CDE project 6 sec­tion 4.8: Craig Lin­ton and Paul Stein on emotion

Written by
Craig Linton
May 03, 2018

Craig Linton and Paul Stein on emotion

by Craig Linton and Paul Stein, from their book Donors for Life

Donors for Life is a new book written by two seasoned fundraising leaders, Craig Linton and Paul Stein, who recently got together to produce the definitive guide to relationship fundraising from the practitioner’s point of view. There are lots of good insights in this packed tome about emotion and how to use it effectively. Here are just a few short extracts, to give you a taste.

From Chapter 1: how this book came about.

Fundraising lacks emotion 

To paraphrase David Ogilvy: you cannot bore people into giving to your cause. Yet sadly we see too many charities trying to do this through inaccessible language, poor images and vague asks.  

Giving is a personal and emotional decision, yet we try to rely too much on logic and rationality to make our cases.  

Many larger organisations have copied some of the worst and most annoying practices of the commercial world, such as automated call centres and outsourced response handling. This has removed the core human-to-human interaction and connection that are essential to feelings of altruism and giving. When you believe you’re a number in a machine and your donation isn’t making a difference, then of course you’ll think twice about giving.

To revolutionise our fundraising in the coming years, we need to reconnect with our donors emotionally and make them feel a valued and important part of our mission to change the world.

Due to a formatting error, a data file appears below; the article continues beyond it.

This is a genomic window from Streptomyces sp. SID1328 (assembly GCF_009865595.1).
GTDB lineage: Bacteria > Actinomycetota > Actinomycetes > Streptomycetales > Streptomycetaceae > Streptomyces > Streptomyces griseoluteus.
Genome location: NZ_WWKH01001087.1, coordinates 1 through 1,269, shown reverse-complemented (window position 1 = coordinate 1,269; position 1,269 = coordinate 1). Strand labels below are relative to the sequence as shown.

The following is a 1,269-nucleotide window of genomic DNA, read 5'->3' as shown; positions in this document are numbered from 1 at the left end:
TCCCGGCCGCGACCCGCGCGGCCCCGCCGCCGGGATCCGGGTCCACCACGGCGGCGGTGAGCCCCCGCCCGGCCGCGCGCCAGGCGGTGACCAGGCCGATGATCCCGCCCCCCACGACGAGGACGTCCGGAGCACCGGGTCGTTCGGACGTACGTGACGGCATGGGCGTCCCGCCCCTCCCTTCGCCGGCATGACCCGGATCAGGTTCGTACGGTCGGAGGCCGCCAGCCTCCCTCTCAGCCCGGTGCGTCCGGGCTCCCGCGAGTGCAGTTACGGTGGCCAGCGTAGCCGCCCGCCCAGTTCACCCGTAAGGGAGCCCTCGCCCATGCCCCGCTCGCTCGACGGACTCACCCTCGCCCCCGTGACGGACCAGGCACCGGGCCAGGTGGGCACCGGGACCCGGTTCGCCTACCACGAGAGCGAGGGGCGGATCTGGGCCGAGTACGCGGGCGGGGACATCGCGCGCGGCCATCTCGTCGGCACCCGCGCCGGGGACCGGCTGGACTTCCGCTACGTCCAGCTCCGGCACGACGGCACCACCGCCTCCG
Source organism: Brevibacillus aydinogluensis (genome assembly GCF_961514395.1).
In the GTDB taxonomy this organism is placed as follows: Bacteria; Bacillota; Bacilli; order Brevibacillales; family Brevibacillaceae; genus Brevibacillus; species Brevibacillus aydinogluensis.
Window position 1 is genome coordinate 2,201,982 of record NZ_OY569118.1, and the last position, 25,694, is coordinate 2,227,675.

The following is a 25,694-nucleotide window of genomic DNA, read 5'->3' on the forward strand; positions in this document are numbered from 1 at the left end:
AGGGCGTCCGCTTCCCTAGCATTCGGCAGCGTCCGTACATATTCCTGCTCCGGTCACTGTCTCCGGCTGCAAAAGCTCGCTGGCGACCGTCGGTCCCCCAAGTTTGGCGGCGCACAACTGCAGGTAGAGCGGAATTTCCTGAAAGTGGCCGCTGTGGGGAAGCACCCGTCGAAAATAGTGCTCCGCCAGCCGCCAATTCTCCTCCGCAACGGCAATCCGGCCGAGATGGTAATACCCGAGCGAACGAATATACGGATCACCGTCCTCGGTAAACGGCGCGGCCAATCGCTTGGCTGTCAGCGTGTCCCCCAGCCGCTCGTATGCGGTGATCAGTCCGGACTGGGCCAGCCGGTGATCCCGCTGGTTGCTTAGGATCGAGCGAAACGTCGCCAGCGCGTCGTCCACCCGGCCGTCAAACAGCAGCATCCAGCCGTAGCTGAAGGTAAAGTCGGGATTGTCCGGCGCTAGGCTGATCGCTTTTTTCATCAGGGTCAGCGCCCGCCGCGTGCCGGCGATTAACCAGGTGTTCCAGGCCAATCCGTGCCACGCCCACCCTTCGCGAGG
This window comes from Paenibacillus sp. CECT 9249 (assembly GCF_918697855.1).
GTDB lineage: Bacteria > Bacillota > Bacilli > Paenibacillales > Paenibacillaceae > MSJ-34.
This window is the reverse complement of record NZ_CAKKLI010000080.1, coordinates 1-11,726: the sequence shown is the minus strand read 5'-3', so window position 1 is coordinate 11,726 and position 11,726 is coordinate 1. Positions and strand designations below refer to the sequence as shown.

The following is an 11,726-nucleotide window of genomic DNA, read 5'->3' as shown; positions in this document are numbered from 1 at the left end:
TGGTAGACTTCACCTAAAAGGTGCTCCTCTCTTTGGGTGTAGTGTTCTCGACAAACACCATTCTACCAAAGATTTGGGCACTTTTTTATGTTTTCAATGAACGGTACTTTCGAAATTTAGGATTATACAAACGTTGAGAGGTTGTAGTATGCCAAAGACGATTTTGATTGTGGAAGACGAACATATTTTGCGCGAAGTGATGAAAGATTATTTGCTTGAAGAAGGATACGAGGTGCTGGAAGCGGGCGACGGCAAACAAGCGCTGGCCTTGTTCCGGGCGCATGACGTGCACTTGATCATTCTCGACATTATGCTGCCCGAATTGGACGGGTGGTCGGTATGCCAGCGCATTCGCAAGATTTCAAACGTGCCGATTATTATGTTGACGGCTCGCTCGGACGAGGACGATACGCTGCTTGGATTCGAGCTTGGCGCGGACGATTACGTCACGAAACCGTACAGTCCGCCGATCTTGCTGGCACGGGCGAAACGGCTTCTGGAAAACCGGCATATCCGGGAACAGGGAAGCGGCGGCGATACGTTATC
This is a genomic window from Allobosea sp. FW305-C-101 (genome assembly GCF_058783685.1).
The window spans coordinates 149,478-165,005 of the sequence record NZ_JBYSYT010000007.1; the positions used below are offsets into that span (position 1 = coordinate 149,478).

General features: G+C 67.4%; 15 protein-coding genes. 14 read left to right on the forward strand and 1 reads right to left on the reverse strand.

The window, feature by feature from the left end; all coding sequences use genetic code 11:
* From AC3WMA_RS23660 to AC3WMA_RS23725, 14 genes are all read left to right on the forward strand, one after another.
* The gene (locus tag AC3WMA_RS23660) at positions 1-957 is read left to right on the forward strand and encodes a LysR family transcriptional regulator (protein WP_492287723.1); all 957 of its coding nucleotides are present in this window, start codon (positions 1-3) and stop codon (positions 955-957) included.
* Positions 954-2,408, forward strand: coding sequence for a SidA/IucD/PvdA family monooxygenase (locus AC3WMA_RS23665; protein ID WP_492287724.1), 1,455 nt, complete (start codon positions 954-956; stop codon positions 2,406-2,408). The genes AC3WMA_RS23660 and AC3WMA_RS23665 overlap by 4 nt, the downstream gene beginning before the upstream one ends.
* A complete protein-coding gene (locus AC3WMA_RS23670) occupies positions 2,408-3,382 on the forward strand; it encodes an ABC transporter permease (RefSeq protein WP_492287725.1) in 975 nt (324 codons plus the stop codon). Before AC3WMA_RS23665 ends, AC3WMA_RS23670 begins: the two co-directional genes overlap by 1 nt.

From Chapter 4: why people give and the importance of emotion

A classic process for successful relationship fundraising:

  1. Make the donor feel at home, welcome and needed (relationship building).
  2. Lead with a strong emotional story/experience (storytelling, the why).
  3. Back up the emotional case with rational reasoning that demonstrates the need (the why).
  4. Involve the donors and show them how they can help (relationship building, asking properly).
  5. Make a specific, tangible and non-aggressive ask (asking properly).
  6. Thank, report back and make the donor feel good about giving (data collection, donor magic).
  7. Repeat.

How can you put this into practice and make sure emotions are at the core of your fundraising?  

In Emotionomics, Dan Hill argues there are six key emotions that drive an action, such as writing a cheque or signing a petition. These key emotions are:

  • Anger
  • Disgust
  • Fear
  • Happiness
  • Sadness
  • Surprise

It’s easy to see how the six primary emotions apply to relationship fundraising:  

  • Anger: how could someone abuse a vulnerable child? It makes me furious.
  • Disgust: how can some parents allow their daughters to be cut by a tradition such as female genital mutilation? It disgusts me that society turns a blind eye.
  • Fear: global warming, deforestation, animal extinction. What sort of world are we leaving for our grandchildren?
  • Happiness: after slowly nursing Rover back to health, it was a joy to see him running round the field with his tail wagging and tongue lolling.
  • Sadness: a tear rolled down the nurse’s face. There was nothing more she could do. The child was going to die.